ESG and the UN Sustainable Development Goals (SDGs)

The big, global problems the world faces were carefully laid out in the 17 UN SDGs (another pesky acronym that stands for Sustainable Development Goals) back in 2017, and cover a range of focus areas.

The SDGs came to be used as a framework by which to measure sustainable development and have also been adopted by the investment fund industry as a way to steer itself on a better course.

The usefulness of the SDGs as a way to rate the ESG quotient of an investment is limited, however, as it may be possible to crowbar a company’s activities into one of the goals and claim victory, while ignoring or even doing harm relating to some of the other goals.

There are accusations of SDG-washing, and an asset manager’s assessment of how well they measure up against each SDG must sometimes be read with a pinch of salt.

Over time, it has become apparent that asset management is struggling to find ways to address some of the goals that lend themselves less well to profit-seeking solutions. According to Matthew Ayres of Ethical Screening, the UK-based consultancy, not all of the goals have proven genuinely investible to date. The table below shows which of the goals have attracted the most investment – and which goals asset managers have struggled to meet.

Figure 3: Which goals are investible? All goal hits across ethical screening database

Source: Ethical Screening

So, while using the SDGs as a way to frame and measure ESG progress can be useful, there is no official link between the two.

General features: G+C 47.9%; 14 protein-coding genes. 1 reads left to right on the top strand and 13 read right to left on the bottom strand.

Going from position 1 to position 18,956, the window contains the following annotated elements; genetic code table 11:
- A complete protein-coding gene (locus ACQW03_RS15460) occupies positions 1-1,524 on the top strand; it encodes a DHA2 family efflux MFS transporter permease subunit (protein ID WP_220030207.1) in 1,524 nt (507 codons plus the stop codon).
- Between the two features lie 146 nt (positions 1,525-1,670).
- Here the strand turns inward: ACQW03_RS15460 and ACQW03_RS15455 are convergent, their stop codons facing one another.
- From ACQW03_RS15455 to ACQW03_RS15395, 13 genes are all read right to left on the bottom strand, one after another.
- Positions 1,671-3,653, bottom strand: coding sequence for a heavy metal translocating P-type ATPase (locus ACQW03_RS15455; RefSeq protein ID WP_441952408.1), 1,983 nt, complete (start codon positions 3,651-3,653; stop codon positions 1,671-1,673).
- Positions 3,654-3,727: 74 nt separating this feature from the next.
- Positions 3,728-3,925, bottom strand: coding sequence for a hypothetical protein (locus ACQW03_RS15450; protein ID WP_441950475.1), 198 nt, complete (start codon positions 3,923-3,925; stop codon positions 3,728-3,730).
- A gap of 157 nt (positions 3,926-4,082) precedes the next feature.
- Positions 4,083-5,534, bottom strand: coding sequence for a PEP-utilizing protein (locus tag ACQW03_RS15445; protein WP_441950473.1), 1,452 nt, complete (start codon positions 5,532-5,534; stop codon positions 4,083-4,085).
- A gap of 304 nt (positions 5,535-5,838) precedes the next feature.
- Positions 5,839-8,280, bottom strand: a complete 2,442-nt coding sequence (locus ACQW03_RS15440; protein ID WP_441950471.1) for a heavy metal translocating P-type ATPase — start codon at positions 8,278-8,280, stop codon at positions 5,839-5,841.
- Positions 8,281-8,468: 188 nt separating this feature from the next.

ESG versus green

The term ‘green’ is often used as shorthand for sustainable investments because it is simple and consumer friendly. But green only really refers to the ‘E’ part of ESG – it’s possible to have a green fund that doesn’t have any particular mandate or official duty towards good social outcomes or governance standards. You’d hope an investment that purported to be green would also meet these other standards, but whether it does or not is not necessarily set in stone if its focus is only on the planet.

Because it deals with social and governance standards too, ESG encompasses more than ‘green’ investing does. However, the urgency of climate change, COP26 and the need to control emissions and global temperature rises means that the green or environmental part of ESG has dominated column inches and arguably investors’ preoccupations recently. This urgent need to act, alongside the argument that environmental investment options are more mature and numerous than socially beneficial investment options, has given rise to a greater number of investment products in this area, as well as far greater focus on the ‘E’.

Figure 4: The spectrum of private capital

Source: Impact Investing Institute

Resolving (or not) the great terminology debate

This book is intended as a practical guide to understanding the rapidly evolving field of ESG investing. While the terminology and its application has caused difficulties and does seem at times a little too open to interpretation, it’s important to start by establishing the understanding of ESG that this book is working on.